- As of 2017, Pain for Pleasure is back. Except now they call themselves T'aint for Pleasure, with a slightly different line-up: Pleasure and Sniper remain on their instruments, Gunner switched to rhythm guitar and was replaced by new drummer El Dildo (Frank), while Pain was replaced by T'aint (Tom).
- I'm a Humanitarian: In one of their web videos, Basketball Butcher, after losing against Cone in basketball match, Steve kills him and then cooks him. Later, Deryck and Dave come in. They ask him what is for the dinner. Steve replies with "You!".
- Incredibly Long Note: Dave has one near the end of How You Remind Me.
- Deryck is prone to due this live, probably because he's a Large Ham.
- Ink-Suit Actor: The band, in it's original incarnation, were animated into the King of the Hill episode "Reborn To Be Wild," where they played the members of a Christian youth group.
- Insult Backfire: Noel Gallagher once called them "the worst band in the world". They liked it enough to use it as a slogan for a while.
- Intentionally Awkward Title: Does This Look Infected?
- Know-Nothing Know-It-All: The record executive (played by MADtv veteran Will Sasso) in the "Still Waiting" video, who spouses his alleged knowledge of successful "The" bands like "The Led Zeppelins" and less successful "number" bands like "Green Day 75" when trying to convince Sum 41 to change up their style in order to cash in on the then-popular Garage Rock revival.
- Lighter and Softer: While darker than All Killer No Filler, Underclass Hero was this to the previous two albums.
- Lyrical Cold Open: "All She's Got" and "War".
- Lyrical Dissonance
- "My Direction," a fun punk song (and one of only two songs on ''Does This Look Invected?" to be in a major key) about how suicide rates in North America had gone up in the last 30 years.
- Similarly, "Underclass Hero" is as light-hearted as "Fat Lip," yet contains more overly rebellious lyrics like "Burning the flag!" and "Everyone sing- down with the mass!"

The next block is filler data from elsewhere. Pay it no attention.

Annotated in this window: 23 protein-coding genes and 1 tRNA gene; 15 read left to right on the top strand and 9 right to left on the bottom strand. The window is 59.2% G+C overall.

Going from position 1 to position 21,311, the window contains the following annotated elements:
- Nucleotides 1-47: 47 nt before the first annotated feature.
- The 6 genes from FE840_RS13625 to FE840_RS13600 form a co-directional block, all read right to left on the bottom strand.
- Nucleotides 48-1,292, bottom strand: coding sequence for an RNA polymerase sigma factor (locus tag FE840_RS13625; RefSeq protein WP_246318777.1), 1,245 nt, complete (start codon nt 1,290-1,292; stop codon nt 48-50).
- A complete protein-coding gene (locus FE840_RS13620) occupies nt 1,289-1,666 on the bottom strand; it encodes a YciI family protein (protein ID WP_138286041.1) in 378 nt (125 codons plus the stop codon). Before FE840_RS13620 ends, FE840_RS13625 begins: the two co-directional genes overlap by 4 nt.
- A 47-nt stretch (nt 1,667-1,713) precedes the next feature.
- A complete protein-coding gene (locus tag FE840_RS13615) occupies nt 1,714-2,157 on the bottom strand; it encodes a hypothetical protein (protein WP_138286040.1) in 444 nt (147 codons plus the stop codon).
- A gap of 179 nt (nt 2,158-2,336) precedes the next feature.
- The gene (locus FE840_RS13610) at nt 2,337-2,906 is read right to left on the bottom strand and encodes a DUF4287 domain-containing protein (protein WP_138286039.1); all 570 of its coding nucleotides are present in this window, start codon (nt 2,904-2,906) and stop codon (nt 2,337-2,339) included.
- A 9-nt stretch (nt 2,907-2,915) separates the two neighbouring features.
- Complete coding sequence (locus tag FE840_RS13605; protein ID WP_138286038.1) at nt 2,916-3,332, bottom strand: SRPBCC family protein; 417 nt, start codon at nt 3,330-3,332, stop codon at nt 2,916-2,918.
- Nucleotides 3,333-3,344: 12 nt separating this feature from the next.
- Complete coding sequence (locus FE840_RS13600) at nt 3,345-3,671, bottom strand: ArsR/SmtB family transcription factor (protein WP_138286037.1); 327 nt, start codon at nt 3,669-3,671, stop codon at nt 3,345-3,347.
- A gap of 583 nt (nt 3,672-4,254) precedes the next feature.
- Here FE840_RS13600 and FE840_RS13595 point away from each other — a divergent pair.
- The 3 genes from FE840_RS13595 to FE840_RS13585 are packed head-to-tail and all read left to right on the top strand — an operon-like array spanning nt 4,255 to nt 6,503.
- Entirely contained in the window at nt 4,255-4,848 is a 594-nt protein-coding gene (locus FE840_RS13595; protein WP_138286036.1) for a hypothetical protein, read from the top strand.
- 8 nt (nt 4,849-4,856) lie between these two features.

- Miniscule Rocking: "A.N.I.C." is a scant 37 second on the album, and concerts usually play it even faster.
- Mohs Scale of Rock and Metal Hardness: They've done everything from 1 to 8. Though, they probably average out at 4-6.
- Mood Whiplash: Chuck is especially made of this. Not only does it put relatively softer songs ("Some Say", "Pieces" and "Slipping Away") between fast and aggresive songs, but even some of the heavier songs on the album have slower, melodic parts such as on "We're All to Blame" (aggressive verses, calm choruses) or "88" (which has calmer first verse and the outro, but is otherwise fast and heavy).
- Screaming Bloody Murder is similar to Chuck in this regard, with a mostly heavy album featuring some softer songs such as "What Am I to Say" or "Crash" and heavy songs featuring occasional softer passages, such as in all parts of "A Dark Road Out of Hell".
- Musical Squares: The cover of All Killer No Filler features a 4x4 grid of the band members with Flapping Cheeks.
- My Nayme Is: Deryck insists that the spelling of his name is British.
- Nobody Loves the Bassist: Cone is the only one to not rap on both Fat Lip and What Were All About.
I like songs with distortionnnnNAH!
- Inverted with live performances of "Fat Lip" during the "Screaming Bloody Murder", and to an extent, "13 Voices" years, as he does get a few lines... and boy, does he play them up.
- Non-Appearing Title: Sorted by albums, excluding some partial examples and instrumentals.
- Half Hour of Power: "Machine Gun", "Summer" (also on All Killer, No Filler), "Second Chance for Max Headroom" and "Dave's Possessed Hair".
- All Killer No Filler: "Introduction to Destruction", "Fat Lip", "Crazy Amanda Bunkface" and "Heart Attack".
- Does This Look Infected?: "The Hell Song", "A.N.I.C.", "No Brains", "Mr. Amsterdam", "Hyper-Insomnia-Para-Condriod", "Billy Spleen" and "Hooch." "Thanks For Noting" just barely averts this.
- Chuck: "Angels with Dirty Faces", "Welcome to Hell", "88", "Moron", "Noots" and "Subject to Change".
- Underclass Hero: "Underclass Hero", "Speak of the Devil", "With Me", and "Confusion and Frustration in Modern Times".
- Screaming Bloody Murder: "Screaming Bloody Murder", "Jessica Kill", "Crash" and "Exit Song"
- 13 Voices: "A Murder of Crows (You're All Dead to Me)", "There Will be Blood,", "13 Voices", "The Fall & the Rise"
- Order in Decline: "A Death in the Family", "45 (A Matter of Time)" (although the part in parenthesis does appear), and "The People Vs..."